Rating Rust Scale:
0=No rust observed via the naked eye or 10x magnification level; no corrosion.
1= Rust observed only at the 10x magnification level; light corrosion.
2= Rust noticeable via the naked eye; moderate corrosion.
3= Rust easily observed via the naked eye; heavy corrosion.
*Rust rating scale model from study by Valente, et al. [1].

Electro acoustic analysis (EAA) & Weight

Quantitative investigation incorporated electro acoustic analysis (EAA) to directly observe the impact of moisture using frequency specific distortion. This test measures harmonic distortion at the 2nd or 3rd harmonics with input levels varying from 60-90dB SPL. The total harmonic distortion (THD) is the sum of the 2nd and 3rd harmonic. The Total Harmonic Distortion for this experiment used an input level of 65dB across frequencies 250-4000Hz. Max OSPL90, Average OSPL90, and average gain at 50dB were observed. All hearing aids were tested in the Audio Scan, Verifit, VF-1, and Real-Ear Hearing Aid Analyzer. Specifically, the experiment recorded the ANSI-S3.22-2003 AGC. EAA measures were taken 3 times a day for 10 consecutive days on each hearing aid See Figure 4.

Figure 3: Rating Rust Scale example of 0, 2 & 3.
Figure 4: Audio scan Verifit seen above.

Initial EAA measures were taken before the hearing aid was exposed to (either) saltwater or chlorinated water. EAA measures were repeated after being intermittently misted for either 30 minutes, 180 minutes or 480 minutes with salt water or chlorinated water. Finally, EAA measures were taken after the hearing aid concluded the 8 hr session in the Dry and Store. Further quantitative analysis included hearing aid weight measured on a 0.0g calibrated scale and X-Ray battery cell imaging. Hearing aid weights were taken 3 times a day for 10 consecutive days on each hearing aid. Initial weight was taken before the hearing aid was exposed to either saltwater or chlorinated water. Hearing aid weights were repeated after being misted for 30 minutes, 180 minutes or 480 minutes with salt water or chlorinated water. Finally, hearing aid weight was taken after the hearing aid concluded the 8 hr session in the Dry and Store.

Options to Help Keep Hearing Aids dry

Immediately following the specific exposure duration, the hearing aids were placed in an electronic Dry and Store for eight hours. When the hearing aids were not in the exposure duration or Dry and Store conditions, the hearing aids were individually placed in hard cases supplied by each manufacturer with the battery door open until the next test began or terminated. The Better Hearing Institute states hearing healthcare providers can offer dry packs, which absorb moisture, to decrease the probability of hearing aid failure related to moisture. The Hearing Aid Sweat BandTM, Dry and Store kits, hearing aid air blowers, and nano-coating technology are all tools and resources used for hearing aid maintenance related to moisture.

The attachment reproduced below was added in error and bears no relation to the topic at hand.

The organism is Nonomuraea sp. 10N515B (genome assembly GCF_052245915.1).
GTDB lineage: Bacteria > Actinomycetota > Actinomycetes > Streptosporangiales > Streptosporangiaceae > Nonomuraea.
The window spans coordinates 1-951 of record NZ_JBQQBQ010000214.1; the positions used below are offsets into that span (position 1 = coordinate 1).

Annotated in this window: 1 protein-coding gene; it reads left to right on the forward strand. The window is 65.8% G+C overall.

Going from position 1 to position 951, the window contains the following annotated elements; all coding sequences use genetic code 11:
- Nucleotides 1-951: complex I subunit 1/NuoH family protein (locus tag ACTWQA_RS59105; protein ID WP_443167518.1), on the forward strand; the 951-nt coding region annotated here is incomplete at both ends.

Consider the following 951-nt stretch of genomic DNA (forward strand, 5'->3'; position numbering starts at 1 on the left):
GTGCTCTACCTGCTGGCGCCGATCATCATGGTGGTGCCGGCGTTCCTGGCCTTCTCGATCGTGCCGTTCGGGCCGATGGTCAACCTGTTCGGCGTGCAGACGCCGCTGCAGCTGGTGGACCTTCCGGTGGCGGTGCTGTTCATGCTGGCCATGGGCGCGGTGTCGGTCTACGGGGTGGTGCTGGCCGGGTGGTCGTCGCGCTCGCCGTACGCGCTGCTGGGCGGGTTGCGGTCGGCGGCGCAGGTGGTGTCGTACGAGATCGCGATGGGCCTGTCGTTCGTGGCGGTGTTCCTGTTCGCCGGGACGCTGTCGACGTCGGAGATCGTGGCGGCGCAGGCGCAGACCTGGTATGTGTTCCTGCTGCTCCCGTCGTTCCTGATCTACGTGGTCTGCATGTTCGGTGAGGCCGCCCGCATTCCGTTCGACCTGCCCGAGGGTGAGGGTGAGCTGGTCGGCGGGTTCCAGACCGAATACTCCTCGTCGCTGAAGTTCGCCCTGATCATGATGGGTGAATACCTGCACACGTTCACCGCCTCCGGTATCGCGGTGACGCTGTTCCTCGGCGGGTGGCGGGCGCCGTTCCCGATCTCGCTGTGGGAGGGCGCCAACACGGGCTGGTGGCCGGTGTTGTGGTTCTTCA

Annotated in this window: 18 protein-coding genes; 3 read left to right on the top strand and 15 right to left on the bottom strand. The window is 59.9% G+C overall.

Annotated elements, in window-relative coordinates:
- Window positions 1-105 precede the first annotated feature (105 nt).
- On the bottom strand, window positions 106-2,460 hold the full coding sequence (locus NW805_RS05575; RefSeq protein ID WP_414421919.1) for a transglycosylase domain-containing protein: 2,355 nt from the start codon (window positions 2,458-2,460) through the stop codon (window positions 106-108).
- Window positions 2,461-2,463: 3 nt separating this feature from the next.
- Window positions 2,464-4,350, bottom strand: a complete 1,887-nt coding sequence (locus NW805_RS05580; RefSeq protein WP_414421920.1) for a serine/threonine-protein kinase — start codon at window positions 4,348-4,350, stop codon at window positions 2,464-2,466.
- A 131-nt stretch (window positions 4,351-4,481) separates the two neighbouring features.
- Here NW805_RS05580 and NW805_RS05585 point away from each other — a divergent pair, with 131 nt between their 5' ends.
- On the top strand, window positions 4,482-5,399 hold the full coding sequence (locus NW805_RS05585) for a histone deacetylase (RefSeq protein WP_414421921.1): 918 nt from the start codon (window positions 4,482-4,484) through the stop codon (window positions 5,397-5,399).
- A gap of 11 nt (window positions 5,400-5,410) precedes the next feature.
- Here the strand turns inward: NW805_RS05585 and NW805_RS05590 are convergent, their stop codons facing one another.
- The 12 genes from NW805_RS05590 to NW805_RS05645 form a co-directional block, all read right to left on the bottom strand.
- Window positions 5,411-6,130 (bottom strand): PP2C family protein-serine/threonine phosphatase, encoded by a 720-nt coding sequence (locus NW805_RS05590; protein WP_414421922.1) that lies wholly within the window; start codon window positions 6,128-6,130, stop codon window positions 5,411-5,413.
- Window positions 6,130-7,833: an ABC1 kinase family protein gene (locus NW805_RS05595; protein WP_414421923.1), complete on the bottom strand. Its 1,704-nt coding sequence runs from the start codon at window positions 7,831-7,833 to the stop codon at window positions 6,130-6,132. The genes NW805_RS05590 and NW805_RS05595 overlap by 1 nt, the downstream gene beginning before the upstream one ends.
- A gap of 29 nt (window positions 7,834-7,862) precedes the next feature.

Durations

The environmental conditions evaluated were chosen based on close proximity to the Gulf Coast. The use of chlorinated water is based on the fact that some individuals engage in therapeutic activities in a pool such as a Hubbard tank or whirlpool, or athletic activities in a swimming pool.

Results

There was a significant two-way interaction between simulation condition and exposure duration, F(2,384) = 6.996, p<.00001.

Distortion levels were higher in the saltwater condition than in the chlorinated condition for the 30 minute and 180 minute exposure durations. However, distortion levels were higher in the chlorinated condition than in the saltwater condition at 480 min see Figure 5. It was noted intermittent hearing aids had varying levels of distortion during intermittency. The time at which the measurement was taken for intermittent hearing aids significantly affected distortion levels, F(5,1920)=22.787, p<.00001. Regardless, spec sheets for most hearing aid manufacturers indicate distortion levels below 2 across frequencies. Distortion levels tended to be higher across days 6-10 than on days 1-5. The peak was observed for the post measurement across days 6-10 (M = 5.305; Figure 6.